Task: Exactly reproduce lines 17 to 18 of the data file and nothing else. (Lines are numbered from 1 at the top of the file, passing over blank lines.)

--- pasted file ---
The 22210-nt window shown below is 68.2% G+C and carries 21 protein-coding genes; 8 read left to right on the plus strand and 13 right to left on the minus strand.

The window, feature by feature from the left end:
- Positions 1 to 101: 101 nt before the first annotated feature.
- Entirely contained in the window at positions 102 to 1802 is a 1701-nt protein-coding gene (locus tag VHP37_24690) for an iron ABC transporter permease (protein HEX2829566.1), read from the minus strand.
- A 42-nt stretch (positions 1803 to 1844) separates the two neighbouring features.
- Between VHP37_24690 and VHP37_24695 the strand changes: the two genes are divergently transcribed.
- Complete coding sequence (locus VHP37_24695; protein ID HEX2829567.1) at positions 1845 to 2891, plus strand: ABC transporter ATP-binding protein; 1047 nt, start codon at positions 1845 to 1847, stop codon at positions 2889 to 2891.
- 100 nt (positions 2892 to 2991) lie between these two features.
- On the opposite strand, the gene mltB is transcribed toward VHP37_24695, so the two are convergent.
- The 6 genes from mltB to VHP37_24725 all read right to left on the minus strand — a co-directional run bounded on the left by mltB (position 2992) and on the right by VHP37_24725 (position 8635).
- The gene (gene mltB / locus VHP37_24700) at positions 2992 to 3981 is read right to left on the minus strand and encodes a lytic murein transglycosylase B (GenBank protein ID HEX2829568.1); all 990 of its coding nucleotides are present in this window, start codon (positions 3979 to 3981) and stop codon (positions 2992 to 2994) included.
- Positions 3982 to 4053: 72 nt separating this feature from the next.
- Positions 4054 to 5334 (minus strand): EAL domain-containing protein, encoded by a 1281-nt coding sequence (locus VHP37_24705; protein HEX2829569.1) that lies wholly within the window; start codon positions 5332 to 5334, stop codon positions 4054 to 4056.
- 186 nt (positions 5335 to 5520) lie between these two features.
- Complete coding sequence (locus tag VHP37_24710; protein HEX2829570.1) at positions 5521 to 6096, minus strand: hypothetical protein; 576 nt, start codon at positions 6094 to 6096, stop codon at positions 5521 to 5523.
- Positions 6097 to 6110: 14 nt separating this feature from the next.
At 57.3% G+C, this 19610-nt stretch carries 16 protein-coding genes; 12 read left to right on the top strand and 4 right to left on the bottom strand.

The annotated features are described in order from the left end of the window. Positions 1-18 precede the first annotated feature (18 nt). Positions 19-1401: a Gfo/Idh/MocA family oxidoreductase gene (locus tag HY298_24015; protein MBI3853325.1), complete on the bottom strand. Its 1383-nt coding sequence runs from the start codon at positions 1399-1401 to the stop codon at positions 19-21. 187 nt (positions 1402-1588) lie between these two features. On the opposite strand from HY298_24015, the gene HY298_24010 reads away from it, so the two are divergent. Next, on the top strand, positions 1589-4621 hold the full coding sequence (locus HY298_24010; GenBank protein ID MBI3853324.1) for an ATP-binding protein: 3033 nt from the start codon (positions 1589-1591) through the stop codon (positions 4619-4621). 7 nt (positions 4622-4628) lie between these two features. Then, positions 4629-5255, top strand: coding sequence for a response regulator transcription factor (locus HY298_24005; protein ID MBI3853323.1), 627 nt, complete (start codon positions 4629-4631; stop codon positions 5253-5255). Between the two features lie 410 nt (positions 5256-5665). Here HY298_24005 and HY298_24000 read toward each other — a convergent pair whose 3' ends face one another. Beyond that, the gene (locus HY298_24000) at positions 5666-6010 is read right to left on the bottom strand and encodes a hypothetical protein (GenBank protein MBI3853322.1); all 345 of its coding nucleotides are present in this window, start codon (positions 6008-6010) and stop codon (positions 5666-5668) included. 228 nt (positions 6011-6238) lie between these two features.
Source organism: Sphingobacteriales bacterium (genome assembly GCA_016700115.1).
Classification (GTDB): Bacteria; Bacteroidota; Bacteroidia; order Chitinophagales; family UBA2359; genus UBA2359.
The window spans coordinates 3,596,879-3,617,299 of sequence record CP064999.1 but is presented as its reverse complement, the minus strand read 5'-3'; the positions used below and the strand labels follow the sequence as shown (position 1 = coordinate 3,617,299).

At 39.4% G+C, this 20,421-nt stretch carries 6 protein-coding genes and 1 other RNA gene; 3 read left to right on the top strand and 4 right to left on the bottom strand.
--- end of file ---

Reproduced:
At 57.3% G+C, this 19610-nt stretch carries 16 protein-coding genes; 12 read left to right on the top strand and 4 right to left on the bottom strand.

The annotated features are described in order from the left end of the window. Positions 1-18 precede the first annotated feature (18 nt). Positions 19-1401: a Gfo/Idh/MocA family oxidoreductase gene (locus tag HY298_24015; protein MBI3853325.1), complete on the bottom strand. Its 1383-nt coding sequence runs from the start codon at positions 1399-1401 to the stop codon at positions 19-21. 187 nt (positions 1402-1588) lie between these two features. On the opposite strand from HY298_24015, the gene HY298_24010 reads away from it, so the two are divergent. Next, on the top strand, positions 1589-4621 hold the full coding sequence (locus HY298_24010; GenBank protein ID MBI3853324.1) for an ATP-binding protein: 3033 nt from the start codon (positions 1589-1591) through the stop codon (positions 4619-4621). 7 nt (positions 4622-4628) lie between these two features. Then, positions 4629-5255, top strand: coding sequence for a response regulator transcription factor (locus HY298_24005; protein ID MBI3853323.1), 627 nt, complete (start codon positions 4629-4631; stop codon positions 5253-5255). Between the two features lie 410 nt (positions 5256-5665). Here HY298_24005 and HY298_24000 read toward each other — a convergent pair whose 3' ends face one another. Beyond that, the gene (locus HY298_24000) at positions 5666-6010 is read right to left on the bottom strand and encodes a hypothetical protein (GenBank protein MBI3853322.1); all 345 of its coding nucleotides are present in this window, start codon (positions 6008-6010) and stop codon (positions 5666-5668) included. 228 nt (positions 6011-6238) lie between these two features.